Using the money he saved milking cows, Legacy attended Cornell University, earning his doctorate from Cornell in 1976. He was quickly hired by Purdue as an assistant professor of agriculture. After one year there, he began searching for a university that would give him the freedom to be his own person.

“SIU was a perfect match for me and my family. SIU allowed me to teach students how I wanted and run my program the way I saw fit,” he said.

An investment in the future

The Legacys strongly believe in the value of the FFA, which made it the clear choice for financial support.

“The FFA makes a positive difference in the lives of high school students by developing their potential for premier leadership, personal growth and career success,” he said. “There are over 700,000 student members in grades 7 through 12 who belong to FFA chapters, and what is surprising is that most of them are not farm kids.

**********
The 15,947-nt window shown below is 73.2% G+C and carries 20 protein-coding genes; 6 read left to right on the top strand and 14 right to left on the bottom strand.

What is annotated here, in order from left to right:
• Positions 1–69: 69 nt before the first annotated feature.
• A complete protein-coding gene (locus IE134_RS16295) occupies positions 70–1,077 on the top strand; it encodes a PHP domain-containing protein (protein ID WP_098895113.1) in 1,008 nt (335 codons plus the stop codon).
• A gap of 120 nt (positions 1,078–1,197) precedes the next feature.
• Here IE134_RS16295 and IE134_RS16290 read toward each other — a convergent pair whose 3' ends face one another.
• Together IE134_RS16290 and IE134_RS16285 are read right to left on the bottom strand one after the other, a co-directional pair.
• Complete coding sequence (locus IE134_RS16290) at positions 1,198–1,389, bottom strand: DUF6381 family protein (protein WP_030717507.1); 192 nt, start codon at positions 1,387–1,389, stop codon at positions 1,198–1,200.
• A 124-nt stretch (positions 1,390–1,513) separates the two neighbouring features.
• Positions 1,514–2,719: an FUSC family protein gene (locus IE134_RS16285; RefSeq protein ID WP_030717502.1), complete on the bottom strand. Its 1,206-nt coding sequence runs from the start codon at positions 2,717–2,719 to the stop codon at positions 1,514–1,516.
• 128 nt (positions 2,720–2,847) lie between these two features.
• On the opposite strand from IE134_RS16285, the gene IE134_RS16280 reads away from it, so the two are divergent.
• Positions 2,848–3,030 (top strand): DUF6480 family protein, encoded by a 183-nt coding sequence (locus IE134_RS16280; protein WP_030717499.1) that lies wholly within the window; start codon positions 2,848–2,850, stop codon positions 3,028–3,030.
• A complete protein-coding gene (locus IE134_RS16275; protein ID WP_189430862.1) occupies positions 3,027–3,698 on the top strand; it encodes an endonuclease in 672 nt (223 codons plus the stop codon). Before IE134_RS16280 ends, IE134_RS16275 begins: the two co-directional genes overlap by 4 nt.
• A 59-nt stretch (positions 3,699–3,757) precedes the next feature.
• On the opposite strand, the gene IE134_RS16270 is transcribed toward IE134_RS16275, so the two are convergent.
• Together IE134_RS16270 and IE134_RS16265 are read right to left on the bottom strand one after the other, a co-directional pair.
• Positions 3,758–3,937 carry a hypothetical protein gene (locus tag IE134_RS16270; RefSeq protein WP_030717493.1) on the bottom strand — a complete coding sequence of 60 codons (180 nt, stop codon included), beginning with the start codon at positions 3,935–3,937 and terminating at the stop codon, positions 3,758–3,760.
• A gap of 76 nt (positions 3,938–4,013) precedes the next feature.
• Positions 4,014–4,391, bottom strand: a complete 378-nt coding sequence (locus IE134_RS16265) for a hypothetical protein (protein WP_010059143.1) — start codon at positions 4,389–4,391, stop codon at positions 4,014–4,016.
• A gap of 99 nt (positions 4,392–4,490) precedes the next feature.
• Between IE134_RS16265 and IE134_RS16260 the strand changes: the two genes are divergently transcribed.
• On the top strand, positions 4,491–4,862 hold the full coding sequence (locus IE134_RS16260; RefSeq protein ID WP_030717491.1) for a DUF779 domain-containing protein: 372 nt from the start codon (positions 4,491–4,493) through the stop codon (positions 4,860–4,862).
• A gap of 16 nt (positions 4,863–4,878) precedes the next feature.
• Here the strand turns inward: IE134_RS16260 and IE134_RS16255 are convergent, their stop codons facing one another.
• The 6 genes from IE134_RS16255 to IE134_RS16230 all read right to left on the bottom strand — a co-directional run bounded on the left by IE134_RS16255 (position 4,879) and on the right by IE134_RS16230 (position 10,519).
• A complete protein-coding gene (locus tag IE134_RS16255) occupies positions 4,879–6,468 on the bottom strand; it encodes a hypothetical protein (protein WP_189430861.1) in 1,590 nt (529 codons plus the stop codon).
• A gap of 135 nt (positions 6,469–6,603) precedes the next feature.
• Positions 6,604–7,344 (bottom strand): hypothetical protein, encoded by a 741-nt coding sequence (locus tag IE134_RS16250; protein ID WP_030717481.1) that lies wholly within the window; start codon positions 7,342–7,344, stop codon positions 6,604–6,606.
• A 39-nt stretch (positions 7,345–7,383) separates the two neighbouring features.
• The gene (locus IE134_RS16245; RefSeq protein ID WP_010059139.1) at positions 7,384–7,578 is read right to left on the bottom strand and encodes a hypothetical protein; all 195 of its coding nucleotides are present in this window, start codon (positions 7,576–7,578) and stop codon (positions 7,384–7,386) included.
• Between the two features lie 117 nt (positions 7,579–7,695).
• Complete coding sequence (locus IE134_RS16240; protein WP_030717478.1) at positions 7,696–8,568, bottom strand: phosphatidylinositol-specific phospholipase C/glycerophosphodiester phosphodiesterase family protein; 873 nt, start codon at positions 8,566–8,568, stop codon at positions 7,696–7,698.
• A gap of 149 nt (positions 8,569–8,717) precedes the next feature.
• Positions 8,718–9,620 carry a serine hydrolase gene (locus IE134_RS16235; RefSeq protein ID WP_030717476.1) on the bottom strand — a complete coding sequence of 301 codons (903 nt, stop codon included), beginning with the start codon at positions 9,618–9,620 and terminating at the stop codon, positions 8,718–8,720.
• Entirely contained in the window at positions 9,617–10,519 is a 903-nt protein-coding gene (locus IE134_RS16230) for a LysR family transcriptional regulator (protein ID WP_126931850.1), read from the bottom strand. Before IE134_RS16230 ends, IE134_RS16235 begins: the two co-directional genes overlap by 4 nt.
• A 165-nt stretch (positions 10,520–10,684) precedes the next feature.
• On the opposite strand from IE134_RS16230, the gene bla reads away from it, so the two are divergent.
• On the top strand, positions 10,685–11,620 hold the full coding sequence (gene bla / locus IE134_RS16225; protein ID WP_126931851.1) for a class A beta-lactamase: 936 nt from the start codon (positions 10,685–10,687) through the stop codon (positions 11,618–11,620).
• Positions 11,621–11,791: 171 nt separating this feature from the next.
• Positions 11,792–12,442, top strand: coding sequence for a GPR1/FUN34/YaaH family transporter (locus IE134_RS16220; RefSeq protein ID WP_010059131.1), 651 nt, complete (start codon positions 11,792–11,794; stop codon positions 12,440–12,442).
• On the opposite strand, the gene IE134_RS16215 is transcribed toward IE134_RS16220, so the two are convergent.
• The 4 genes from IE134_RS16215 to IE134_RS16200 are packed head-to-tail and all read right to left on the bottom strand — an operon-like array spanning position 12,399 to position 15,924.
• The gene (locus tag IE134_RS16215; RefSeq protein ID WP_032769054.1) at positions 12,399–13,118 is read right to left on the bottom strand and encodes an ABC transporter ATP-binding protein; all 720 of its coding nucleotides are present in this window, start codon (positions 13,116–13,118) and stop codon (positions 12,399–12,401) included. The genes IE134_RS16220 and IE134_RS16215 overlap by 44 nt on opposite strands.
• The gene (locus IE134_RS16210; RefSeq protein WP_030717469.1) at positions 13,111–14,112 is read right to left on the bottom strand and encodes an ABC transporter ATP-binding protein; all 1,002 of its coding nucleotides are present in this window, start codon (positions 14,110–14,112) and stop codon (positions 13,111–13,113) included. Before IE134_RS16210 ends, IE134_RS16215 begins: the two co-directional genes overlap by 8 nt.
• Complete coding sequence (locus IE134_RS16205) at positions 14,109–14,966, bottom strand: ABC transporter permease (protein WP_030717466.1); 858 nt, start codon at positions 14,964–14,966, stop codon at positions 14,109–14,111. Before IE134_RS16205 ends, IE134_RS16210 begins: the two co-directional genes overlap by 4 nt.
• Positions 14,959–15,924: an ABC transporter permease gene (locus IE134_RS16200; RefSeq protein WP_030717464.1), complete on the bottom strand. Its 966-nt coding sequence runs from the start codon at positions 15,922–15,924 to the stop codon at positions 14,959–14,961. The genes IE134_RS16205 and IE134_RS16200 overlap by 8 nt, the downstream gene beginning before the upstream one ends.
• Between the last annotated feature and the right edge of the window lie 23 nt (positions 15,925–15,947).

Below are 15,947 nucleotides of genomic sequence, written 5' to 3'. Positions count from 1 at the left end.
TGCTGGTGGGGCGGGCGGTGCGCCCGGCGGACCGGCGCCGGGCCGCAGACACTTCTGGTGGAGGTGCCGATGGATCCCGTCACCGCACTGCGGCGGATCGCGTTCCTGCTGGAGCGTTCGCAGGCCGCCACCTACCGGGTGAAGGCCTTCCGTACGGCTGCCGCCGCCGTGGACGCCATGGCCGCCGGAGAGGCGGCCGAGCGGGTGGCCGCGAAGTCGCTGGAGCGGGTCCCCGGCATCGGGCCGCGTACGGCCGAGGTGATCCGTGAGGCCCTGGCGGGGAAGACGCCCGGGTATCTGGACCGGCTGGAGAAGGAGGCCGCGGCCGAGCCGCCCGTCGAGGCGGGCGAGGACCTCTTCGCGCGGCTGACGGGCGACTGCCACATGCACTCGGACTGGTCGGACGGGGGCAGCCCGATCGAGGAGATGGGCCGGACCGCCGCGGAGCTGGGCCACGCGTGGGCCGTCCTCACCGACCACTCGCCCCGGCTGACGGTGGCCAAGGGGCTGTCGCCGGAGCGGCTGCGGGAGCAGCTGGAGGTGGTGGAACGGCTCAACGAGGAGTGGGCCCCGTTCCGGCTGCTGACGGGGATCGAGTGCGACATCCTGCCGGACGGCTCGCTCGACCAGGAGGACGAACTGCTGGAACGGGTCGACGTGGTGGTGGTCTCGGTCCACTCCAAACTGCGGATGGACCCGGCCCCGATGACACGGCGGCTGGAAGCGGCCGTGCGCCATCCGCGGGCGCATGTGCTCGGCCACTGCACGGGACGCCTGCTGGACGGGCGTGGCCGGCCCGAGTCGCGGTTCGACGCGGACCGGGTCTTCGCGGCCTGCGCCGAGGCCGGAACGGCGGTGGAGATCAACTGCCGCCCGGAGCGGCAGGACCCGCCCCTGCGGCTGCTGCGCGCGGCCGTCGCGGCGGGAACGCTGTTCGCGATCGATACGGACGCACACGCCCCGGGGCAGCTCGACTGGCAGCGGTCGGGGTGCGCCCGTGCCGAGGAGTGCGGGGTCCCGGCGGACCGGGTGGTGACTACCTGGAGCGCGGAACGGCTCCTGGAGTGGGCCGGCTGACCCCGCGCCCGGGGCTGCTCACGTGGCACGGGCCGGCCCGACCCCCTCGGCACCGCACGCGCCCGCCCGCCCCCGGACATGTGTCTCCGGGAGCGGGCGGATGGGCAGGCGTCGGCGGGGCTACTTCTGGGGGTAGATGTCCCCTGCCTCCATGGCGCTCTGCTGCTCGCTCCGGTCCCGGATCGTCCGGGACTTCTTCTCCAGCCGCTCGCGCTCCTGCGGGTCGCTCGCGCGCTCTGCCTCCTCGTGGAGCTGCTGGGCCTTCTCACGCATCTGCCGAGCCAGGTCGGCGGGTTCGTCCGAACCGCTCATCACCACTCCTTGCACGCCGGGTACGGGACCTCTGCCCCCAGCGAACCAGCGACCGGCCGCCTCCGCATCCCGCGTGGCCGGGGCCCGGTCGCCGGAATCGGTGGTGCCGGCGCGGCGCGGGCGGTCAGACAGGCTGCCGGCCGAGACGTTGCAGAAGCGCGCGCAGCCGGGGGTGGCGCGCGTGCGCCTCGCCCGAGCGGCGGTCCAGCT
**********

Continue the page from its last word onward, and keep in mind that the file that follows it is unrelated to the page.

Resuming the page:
“It provides students with a huge structure. It teaches them how to speak in public, gives them direction and shapes them into leaders.”

Legacy said there aren’t enough instructors to teach all these students. Last year, Illinois universities graduated 28 individuals who received an Agricultural Education Teacher Certification. However, there were 97 open teaching positions throughout secondary schools in the state. He’s hoping more scholarship opportunities will encourage more agriculture majors to obtain a teaching certificate.

“Most high schools have abandoned vocational programs. Agricultural programs like the FFA are the few that still exist,” Legacy said. “It’s a program that can make so many young kids shine. My hope is that this donation will help SIU and further the mission of the FFA.”